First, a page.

Publishers are increasingly in control of scholarly infrastructure and why we should care
A Case Study of Elsevier
Written by: Alejandro Posada and George Chen, University of Toronto Scarborough
Over the last few decades, there has been ongoing debate and distress regarding the effects of the journal subscription paywall and the very real barriers to knowledge access that it creates. As major academic publishers invest and redirect their business strategies to open access and alternative paying structures, it may seem as if the access to knowledge battle is starting to be won. However, as big publishers move towards openness they have also been redirecting their business strategies towards the acquisition of scholarly infrastructure, the tools and services that underpin the scholarly research life cycle, many of which are geared towards data analytics. We argue that moves toward increased control over openness and data analytics by big publishers are simultaneous processes of profit maximization. Could it be that our attention on the paywall has distracted us from paying attention to the strategic takeover of infrastructure by the publishers? These processes should be examined closely as they are actively entrenching the publisher’s’ power and control which could be posing great threats to the exclusion of already marginalized researchers and institutions.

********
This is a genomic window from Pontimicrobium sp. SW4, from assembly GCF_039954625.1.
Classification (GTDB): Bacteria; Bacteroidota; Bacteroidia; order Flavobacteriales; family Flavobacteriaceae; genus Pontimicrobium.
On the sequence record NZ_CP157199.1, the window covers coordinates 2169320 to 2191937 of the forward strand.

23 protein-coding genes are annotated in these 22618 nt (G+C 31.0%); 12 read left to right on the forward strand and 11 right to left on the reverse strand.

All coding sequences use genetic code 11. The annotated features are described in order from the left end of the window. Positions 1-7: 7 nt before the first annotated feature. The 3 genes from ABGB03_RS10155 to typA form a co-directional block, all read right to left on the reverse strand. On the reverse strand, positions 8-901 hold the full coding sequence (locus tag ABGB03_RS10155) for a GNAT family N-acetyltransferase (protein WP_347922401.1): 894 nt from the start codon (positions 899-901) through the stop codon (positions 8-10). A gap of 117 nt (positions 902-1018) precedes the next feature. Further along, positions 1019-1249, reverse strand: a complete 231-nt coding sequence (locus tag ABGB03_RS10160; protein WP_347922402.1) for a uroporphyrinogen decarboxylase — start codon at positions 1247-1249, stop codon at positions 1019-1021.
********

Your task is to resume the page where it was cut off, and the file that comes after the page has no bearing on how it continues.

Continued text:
As we analyze what a rebranding into data analytics entails, we must situate this process within what has been a historic and aggressive strategy of economic concentration by the top academic publishers. The largest of these publishers publish a massive portion of journal articles collectively – almost 50% for the top 5 publishers. The move towards data analytics is part of a strategy by big publishers to expand their influence throughout the entire knowledge production cycle. The ability to rebrand as data analytics and the success of many of this services is a direct result of the disproportionate ownership of academic content that these publishers have historically acquired.
As data analytics entrenches the power of big publishers it raises flags in terms of barriers to competition in the industry as well as increasing marginalization for researchers. This blog looks into the largest academic publisher in the world, Elsevier, to document its transition into data analytics and its resulting control over the infrastructure surrounding the entire knowledge production process. We will first talk about our hypothesis and methodology before we go into our findings and analysis.
Hypothesis and Predicted Implications
Elsevier has recently rebranded itself from an academic content provider to an “Information Analytics Company”. To analyze the implications of this rebranding we decided to first focus on a history of mergers and acquisitions (M&A) of RELX, the parent group of Elsevier. We wanted to test our hypothesis that the rebranding into data analytics has entailed an active process of acquisition of the existing research infrastructure as well as the development of new platforms surrounding the knowledge production cycle. We argue that this is possible because of a leveraging on their already disproportionate ownership of content.